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It's freedom vs. responsibility

Religious beliefs go up against parental obligations when it comes to a child in need of medical help.


© St. Petersburg Times, published October 1, 1998

TAMPA -- A child is sick and growing sicker. The parents refuse medical help; they believe in the healing power of faith, that God will make their child well. And if the worst should happen, it is God's will for some higher purpose.

The death of 2-year-old Harrison Johnson, the Melbourne boy whose parents belong to a religious group that disdains medical treatment, raises a visceral question: How could anyone watch this horror unfold and not scream for help?

The boy's parents, Kelly and Wylie Johnson, aren't talking to police about what happened during the seven hours after the boy was attacked by yellow jackets in Town 'N Country on Monday. And no one knows if Harrison, stung 435 times according to the Hillsborough County medical examiner, could have survived even if he received prompt treatment.

But the death of the blond boy has elicited a sense of needless loss and raised again the issues of religious freedom versus parental responsibility.

"Skeptics would ask how anybody can believe in a God, a transcendent authority with superior will and superior judgment, but a majority of Americans do believe it," said David Hackett, a professor of religion at the University of Florida.

"We are rational beings. Most rational, common-sense beings would get medical help in a case like this. The question is, at what point do we let go of human reason for our belief in the power of God? In my opinion, people like this are letting go way too early."

Most religions expect members to seek medical help for themselves and their children in any instance of illness or injury. Those that hold a different philosophy include Christian Scientists, Jehovah's Witnesses and a variety of small Pentecostal groups.

All but Christian Scientists take the Bible literally and can point to specific passages to support their tenets. Christian Scientists simply believe prayer is the best and most powerful medication available.

Contrary to some concepts, neither Christian Scientists nor Jehovah's Witnesses force their members to turn their backs on medicine.

Officials of the First Church of Christ, Scientist, declined to be interviewed for this story. But according to the church's Web site, "Christian Scientists always have freedom of choice in caring for themselves and their families . . ..

James Pellechia, director of public affairs for Jehovah's Witnesses, said if the Johnson case had happened in a family of his church, medical help would have been sought, "Absolutely."

"We believe in seeking the best medical help for ourselves and our families," Pellechia said. "It's the Christian thing to do."

What Jehovah's Witnesses refuse, based on specific verses from the Apostolic Commands, book of Acts, are blood transfusions in any form. Yet, like Christian Scientists, Jehovah's Witnesses do not censure members who choose another course.

"If someone caves under pressure, we offer aid and support, do what we can pastorally to help the family," Pellechia said.

Furthermore, if the law requires a medical procedure such as vaccinations for children before starting school, both churches encourage compliance.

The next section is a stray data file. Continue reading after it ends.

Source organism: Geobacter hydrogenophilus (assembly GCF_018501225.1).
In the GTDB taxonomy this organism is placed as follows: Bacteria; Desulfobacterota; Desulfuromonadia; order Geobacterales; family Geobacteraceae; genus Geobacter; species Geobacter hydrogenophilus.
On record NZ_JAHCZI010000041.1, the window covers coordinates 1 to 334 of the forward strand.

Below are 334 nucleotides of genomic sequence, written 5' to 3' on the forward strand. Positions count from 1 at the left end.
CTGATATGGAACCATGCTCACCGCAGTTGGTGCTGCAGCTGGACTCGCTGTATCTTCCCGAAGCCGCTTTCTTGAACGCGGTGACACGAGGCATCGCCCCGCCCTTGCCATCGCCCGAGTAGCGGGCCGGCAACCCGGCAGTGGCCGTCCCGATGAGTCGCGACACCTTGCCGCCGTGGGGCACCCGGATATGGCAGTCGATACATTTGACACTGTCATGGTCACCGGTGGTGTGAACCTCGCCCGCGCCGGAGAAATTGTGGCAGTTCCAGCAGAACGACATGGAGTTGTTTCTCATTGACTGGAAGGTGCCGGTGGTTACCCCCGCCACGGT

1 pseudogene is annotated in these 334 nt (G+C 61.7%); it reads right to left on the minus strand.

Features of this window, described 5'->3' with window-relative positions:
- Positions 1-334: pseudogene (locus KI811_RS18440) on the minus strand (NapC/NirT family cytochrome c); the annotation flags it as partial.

Historically, courts have taken the position that church members 18 and older can make medical decisions for themselves but do not have a right to place minor children at risk, a position shared by the American Civil Liberties Union.

"In a case where parents decide to withhold medical care from a minor too young to articulate a religious preference, as painful a punishment the loss of a child might be, the parents must bear some legal responsibility for the child's death," said Howard Simon, executive director of the Florida ACLU.

There have been several court cases:

In 1986, a 7-year-old Sarasota girl died of juvenile diabetes. Her parents, Christian Scientists and highly regarded in the community, were convicted by a jury of child abuse and third-degree murder and sentenced to 15 years probation. The state Supreme Court later set the verdict aside on a question of process, not addressing freedom of religion.

A Massachusetts Christian Science couple was convicted in 1990 of involuntary manslaughter in the death of their 2-year-old son from an obstructed bowel, a condition that can be treated with surgery. The courts found they had a duty to seek conventional medical treatment. The state supreme court set aside the verdict on a technicality.

Arthur Caplan, director of the Center for Bioethics at the University of Pennsylvania, thinks there are better solutions than criminal sanctions.

"It's a very old and vexing problem," Caplan said. "In general, the moral standards are clear, parents do not have a right to deny life-preserving treatment from a child for any reason. The courts will order it every time, even to making the child a ward of the court. It isn't an area where there is any ambiguity.

"But instead of prosecution, I'm more in favor of trying to put laws on the books telling parents: We will try to work with you to avoid violating your religious beliefs, but if it is a life-threatening situation, know the state will do what is necessary."

Some emergency medical technicians and doctors are being trained in new ways to discuss the problem with parents.

"They appeal to members of these religions by saying, "Look, it isn't your decision; it's the state's decision, and you are not responsible.' It works with some of them."

Caplan says it also is important to know most parents who refuse medical treatment for a child on religious grounds are not child abusers.

"They love their kids and mourn their loss deeply," he said.
-- Times researcher Kitty Bennett contributed to this report.

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